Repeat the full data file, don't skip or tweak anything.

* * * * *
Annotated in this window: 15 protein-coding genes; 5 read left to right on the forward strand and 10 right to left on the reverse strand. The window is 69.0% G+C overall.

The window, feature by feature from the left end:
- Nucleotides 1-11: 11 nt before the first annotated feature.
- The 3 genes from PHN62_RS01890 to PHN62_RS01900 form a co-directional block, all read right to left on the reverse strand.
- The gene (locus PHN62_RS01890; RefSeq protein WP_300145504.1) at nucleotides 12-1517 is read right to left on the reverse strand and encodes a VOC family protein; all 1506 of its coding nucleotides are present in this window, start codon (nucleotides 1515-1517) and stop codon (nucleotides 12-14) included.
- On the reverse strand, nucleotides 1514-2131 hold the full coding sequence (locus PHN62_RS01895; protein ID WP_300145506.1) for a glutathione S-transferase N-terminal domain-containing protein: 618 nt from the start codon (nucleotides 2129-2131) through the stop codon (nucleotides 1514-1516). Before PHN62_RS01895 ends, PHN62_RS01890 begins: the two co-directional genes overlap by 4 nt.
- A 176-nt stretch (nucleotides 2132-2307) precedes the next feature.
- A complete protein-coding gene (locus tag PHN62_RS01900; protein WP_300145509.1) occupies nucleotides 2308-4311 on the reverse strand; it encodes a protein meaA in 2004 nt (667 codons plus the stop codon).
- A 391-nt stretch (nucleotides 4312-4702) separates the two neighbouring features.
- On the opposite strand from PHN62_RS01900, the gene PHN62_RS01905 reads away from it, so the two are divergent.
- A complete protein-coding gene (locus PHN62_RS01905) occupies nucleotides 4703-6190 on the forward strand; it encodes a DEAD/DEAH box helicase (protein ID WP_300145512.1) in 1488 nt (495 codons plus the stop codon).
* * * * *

Annotated in this window: 15 protein-coding genes; 5 read left to right on the forward strand and 10 right to left on the reverse strand. The window is 69.0% G+C overall.

The window, feature by feature from the left end:
- Nucleotides 1-11: 11 nt before the first annotated feature.
- The 3 genes from PHN62_RS01890 to PHN62_RS01900 form a co-directional block, all read right to left on the reverse strand.
- The gene (locus PHN62_RS01890; RefSeq protein WP_300145504.1) at nucleotides 12-1517 is read right to left on the reverse strand and encodes a VOC family protein; all 1506 of its coding nucleotides are present in this window, start codon (nucleotides 1515-1517) and stop codon (nucleotides 12-14) included.
- On the reverse strand, nucleotides 1514-2131 hold the full coding sequence (locus PHN62_RS01895; protein ID WP_300145506.1) for a glutathione S-transferase N-terminal domain-containing protein: 618 nt from the start codon (nucleotides 2129-2131) through the stop codon (nucleotides 1514-1516). Before PHN62_RS01895 ends, PHN62_RS01890 begins: the two co-directional genes overlap by 4 nt.
- A 176-nt stretch (nucleotides 2132-2307) precedes the next feature.
- A complete protein-coding gene (locus tag PHN62_RS01900; protein WP_300145509.1) occupies nucleotides 2308-4311 on the reverse strand; it encodes a protein meaA in 2004 nt (667 codons plus the stop codon).
- A 391-nt stretch (nucleotides 4312-4702) separates the two neighbouring features.
- On the opposite strand from PHN62_RS01900, the gene PHN62_RS01905 reads away from it, so the two are divergent.
- A complete protein-coding gene (locus PHN62_RS01905) occupies nucleotides 4703-6190 on the forward strand; it encodes a DEAD/DEAH box helicase (protein ID WP_300145512.1) in 1488 nt (495 codons plus the stop codon).